We will use the following definition of marketing management: Marketing
Management is the process allocating the resources of the organization toward marketing
activities. Thus, a marketing manager is someone who is responsible for directing
expenditures of marketing funds. Related to the term management is the term
strategy. Many words in the vocabulary of business management were taken from the field of
military science. For example, the word strategy has been used in the military for many
decades to indicate a long-term commitment of resources toward accomplishing a certain
goal. Thus it is often said that management is responsible for conceptualizing strategies, and
other employees are responsible for implementing those strategies. Management-by-
Objectives programs in which a supervisor will formulate strategies and other employees will
choose the method of reaching those objectives is an example of this relationship in action. As
the reader can see, a discussion of strategy, objectives, and goals can very quickly develop
into a miasma of terms and confusion. Thus, we will use the following definitions. First, we will
consider goals and objectives to be identical terms. Second, we will use the term objective to
refer to a broad-based design of where the organization would like to be at some point in the
future. For example, as an objective, the organization might decide to be the leader in product
quality as judged by customer surveys of our organization and our five leading competitors. We
will define the term strategy as a method used to reach an objective. For example, to reach
our product quality objective, our organization might decide to enroll in a total quality program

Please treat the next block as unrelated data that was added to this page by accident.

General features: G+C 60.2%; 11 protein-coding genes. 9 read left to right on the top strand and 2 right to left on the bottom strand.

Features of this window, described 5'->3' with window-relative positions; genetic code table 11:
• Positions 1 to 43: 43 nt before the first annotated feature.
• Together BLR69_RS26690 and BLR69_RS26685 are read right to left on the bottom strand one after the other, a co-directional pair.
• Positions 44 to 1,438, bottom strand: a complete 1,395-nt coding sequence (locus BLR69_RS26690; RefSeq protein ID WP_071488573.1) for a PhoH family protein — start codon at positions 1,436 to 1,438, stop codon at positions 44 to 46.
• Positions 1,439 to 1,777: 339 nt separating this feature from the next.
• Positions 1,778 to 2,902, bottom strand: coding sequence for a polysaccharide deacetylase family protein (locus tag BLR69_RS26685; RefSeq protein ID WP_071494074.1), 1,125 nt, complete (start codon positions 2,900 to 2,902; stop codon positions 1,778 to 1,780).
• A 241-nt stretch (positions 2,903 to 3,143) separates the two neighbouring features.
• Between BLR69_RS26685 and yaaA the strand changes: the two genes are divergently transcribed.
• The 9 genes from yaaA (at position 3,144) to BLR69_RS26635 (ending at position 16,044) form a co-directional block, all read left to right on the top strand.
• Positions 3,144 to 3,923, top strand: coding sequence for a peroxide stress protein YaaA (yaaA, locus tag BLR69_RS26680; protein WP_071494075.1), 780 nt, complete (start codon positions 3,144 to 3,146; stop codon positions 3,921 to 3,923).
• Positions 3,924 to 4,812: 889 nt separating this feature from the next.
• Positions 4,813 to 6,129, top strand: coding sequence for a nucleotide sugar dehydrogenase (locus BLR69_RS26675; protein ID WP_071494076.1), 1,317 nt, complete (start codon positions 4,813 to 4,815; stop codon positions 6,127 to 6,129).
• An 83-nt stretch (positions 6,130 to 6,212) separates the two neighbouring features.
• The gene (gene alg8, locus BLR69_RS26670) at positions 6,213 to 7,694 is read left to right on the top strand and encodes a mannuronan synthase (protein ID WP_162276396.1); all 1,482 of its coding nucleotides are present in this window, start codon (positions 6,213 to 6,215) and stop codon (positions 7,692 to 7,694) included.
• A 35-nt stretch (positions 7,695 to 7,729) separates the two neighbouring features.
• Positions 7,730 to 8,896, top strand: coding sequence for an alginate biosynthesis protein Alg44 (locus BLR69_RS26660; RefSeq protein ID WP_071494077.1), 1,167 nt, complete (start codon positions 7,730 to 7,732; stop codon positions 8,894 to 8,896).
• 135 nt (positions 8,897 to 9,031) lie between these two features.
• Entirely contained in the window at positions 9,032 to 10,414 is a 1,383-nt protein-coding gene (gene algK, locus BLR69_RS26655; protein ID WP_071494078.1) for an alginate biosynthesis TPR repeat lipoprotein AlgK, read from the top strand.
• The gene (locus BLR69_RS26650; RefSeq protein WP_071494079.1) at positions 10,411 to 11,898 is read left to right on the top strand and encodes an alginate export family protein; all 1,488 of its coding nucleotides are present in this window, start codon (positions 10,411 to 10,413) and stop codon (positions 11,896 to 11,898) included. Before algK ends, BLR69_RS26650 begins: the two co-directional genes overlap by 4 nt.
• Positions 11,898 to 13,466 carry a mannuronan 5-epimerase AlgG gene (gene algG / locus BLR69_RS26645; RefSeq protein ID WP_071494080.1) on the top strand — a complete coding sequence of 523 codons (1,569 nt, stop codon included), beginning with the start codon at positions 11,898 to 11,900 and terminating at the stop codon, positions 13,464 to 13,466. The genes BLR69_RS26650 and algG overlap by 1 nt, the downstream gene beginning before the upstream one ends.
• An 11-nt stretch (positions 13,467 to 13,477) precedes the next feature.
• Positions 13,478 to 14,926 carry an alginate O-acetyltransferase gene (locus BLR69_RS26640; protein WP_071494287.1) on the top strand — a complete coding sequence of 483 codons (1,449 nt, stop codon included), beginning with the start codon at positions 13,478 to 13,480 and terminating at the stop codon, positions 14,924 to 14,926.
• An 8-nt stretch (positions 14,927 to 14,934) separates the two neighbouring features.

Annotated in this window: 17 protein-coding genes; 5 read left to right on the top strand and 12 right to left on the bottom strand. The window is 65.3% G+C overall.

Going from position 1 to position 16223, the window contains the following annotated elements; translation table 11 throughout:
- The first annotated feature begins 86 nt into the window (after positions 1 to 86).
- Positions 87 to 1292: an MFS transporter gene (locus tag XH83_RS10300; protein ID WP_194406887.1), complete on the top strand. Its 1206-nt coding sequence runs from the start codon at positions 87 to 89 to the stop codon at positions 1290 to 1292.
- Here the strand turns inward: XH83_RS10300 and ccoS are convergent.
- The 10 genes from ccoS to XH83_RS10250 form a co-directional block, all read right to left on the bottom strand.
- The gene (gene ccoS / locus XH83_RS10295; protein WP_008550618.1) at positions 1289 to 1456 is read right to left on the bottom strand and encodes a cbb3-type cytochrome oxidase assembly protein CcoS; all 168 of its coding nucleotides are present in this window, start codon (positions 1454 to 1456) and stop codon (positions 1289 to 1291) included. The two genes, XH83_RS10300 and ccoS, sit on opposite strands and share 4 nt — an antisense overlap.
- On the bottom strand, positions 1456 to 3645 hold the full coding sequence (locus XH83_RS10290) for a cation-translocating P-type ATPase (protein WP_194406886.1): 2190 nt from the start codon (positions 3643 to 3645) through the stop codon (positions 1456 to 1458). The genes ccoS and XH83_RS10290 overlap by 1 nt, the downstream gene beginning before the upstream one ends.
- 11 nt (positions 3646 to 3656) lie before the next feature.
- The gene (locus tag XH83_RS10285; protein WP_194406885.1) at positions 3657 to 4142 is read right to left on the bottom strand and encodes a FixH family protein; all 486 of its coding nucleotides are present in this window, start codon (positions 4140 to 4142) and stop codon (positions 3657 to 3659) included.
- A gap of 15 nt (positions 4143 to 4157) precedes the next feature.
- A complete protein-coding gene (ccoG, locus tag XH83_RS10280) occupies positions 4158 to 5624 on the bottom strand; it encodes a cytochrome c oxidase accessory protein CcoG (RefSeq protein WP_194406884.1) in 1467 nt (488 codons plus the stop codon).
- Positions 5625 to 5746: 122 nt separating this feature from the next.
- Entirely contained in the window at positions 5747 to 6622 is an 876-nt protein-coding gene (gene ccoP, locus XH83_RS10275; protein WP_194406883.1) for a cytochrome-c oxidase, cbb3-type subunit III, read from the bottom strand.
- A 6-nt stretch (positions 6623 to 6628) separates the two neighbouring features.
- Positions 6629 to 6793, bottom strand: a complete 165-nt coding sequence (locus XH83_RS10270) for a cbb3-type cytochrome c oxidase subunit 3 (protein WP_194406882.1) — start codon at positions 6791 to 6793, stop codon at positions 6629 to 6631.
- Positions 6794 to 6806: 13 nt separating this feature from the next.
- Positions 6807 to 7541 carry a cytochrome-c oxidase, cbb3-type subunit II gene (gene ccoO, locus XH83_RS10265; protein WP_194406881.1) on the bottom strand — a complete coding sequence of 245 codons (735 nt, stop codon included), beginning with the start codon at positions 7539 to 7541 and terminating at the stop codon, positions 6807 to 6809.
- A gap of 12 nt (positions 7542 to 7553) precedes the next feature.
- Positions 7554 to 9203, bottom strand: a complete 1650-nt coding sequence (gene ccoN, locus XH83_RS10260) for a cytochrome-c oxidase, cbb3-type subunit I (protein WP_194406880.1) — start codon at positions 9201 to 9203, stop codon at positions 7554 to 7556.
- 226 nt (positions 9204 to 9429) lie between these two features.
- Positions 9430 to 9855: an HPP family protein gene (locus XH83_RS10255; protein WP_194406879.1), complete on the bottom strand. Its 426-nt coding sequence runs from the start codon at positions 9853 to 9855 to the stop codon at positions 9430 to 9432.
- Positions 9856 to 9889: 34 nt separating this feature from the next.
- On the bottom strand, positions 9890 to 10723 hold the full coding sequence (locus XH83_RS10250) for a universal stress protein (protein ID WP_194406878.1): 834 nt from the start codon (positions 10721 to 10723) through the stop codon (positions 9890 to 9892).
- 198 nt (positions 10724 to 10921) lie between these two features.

offered by most large consulting firms. Thus, strategy will have two meanings. First, it is the
overall orientation an organization chooses to allocate its resources, and second, strategy is a
specific action used to implement these plans. Thus, there is a two-tiered nature to
strategy. One at the top, as a broad guide to preferred action, and one below helping to
implement objectives. Use strategy as a keyword search on the internet and see what you

In marketing, we often use the four Ps to designate the areas of control a marketing
manager has at his/her command. The four Ps as you probably already know are: Product,
Price, Promotion, and Place. The four Ps represents a convenient way to summarize the main
factors involved in any marketing strategy. However, seen in a contemporary sense, the four
Ps may mistakenly be limited to downstream marketing activities only and as Chapter One
indicates, there are also upstream marketing activities that are related to the marketing mix. If
this does not make sense to you, please go back and review the terms used in Chapter One.